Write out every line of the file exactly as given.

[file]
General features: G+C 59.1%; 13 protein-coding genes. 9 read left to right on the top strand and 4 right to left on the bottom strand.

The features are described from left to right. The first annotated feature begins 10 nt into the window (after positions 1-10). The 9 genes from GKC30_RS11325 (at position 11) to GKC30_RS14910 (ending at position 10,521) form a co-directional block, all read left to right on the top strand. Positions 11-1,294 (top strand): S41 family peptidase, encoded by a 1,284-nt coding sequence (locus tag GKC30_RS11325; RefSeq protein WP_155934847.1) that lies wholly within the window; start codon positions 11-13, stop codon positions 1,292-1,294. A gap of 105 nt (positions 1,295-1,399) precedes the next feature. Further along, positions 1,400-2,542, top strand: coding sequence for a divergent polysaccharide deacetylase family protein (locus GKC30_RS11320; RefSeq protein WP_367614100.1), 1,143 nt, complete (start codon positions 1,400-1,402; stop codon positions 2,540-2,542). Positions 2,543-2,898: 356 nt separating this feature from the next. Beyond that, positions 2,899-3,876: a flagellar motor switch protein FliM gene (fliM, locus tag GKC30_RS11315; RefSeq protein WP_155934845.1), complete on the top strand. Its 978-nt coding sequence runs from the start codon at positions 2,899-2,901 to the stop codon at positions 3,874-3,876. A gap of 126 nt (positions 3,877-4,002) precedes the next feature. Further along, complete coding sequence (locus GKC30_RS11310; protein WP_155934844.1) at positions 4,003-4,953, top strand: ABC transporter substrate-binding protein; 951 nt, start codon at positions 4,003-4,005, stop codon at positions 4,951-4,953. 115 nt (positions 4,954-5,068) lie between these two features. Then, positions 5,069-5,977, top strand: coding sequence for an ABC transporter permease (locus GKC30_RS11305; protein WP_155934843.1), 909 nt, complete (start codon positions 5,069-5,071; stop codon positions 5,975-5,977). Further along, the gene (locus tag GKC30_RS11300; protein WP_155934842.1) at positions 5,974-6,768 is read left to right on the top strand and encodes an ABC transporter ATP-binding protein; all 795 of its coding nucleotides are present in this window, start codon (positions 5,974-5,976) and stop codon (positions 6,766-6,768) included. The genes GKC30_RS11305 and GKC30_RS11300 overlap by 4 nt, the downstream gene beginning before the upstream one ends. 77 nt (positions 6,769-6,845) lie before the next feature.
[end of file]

General features: G+C 59.1%; 13 protein-coding genes. 9 read left to right on the top strand and 4 right to left on the bottom strand.

The features are described from left to right. The first annotated feature begins 10 nt into the window (after positions 1-10). The 9 genes from GKC30_RS11325 (at position 11) to GKC30_RS14910 (ending at position 10,521) form a co-directional block, all read left to right on the top strand. Positions 11-1,294 (top strand): S41 family peptidase, encoded by a 1,284-nt coding sequence (locus tag GKC30_RS11325; RefSeq protein WP_155934847.1) that lies wholly within the window; start codon positions 11-13, stop codon positions 1,292-1,294. A gap of 105 nt (positions 1,295-1,399) precedes the next feature. Further along, positions 1,400-2,542, top strand: coding sequence for a divergent polysaccharide deacetylase family protein (locus GKC30_RS11320; RefSeq protein WP_367614100.1), 1,143 nt, complete (start codon positions 1,400-1,402; stop codon positions 2,540-2,542). Positions 2,543-2,898: 356 nt separating this feature from the next. Beyond that, positions 2,899-3,876: a flagellar motor switch protein FliM gene (fliM, locus tag GKC30_RS11315; RefSeq protein WP_155934845.1), complete on the top strand. Its 978-nt coding sequence runs from the start codon at positions 2,899-2,901 to the stop codon at positions 3,874-3,876. A gap of 126 nt (positions 3,877-4,002) precedes the next feature. Further along, complete coding sequence (locus GKC30_RS11310; protein WP_155934844.1) at positions 4,003-4,953, top strand: ABC transporter substrate-binding protein; 951 nt, start codon at positions 4,003-4,005, stop codon at positions 4,951-4,953. 115 nt (positions 4,954-5,068) lie between these two features. Then, positions 5,069-5,977, top strand: coding sequence for an ABC transporter permease (locus GKC30_RS11305; protein WP_155934843.1), 909 nt, complete (start codon positions 5,069-5,071; stop codon positions 5,975-5,977). Further along, the gene (locus tag GKC30_RS11300; protein WP_155934842.1) at positions 5,974-6,768 is read left to right on the top strand and encodes an ABC transporter ATP-binding protein; all 795 of its coding nucleotides are present in this window, start codon (positions 5,974-5,976) and stop codon (positions 6,766-6,768) included. The genes GKC30_RS11305 and GKC30_RS11300 overlap by 4 nt, the downstream gene beginning before the upstream one ends. 77 nt (positions 6,769-6,845) lie before the next feature.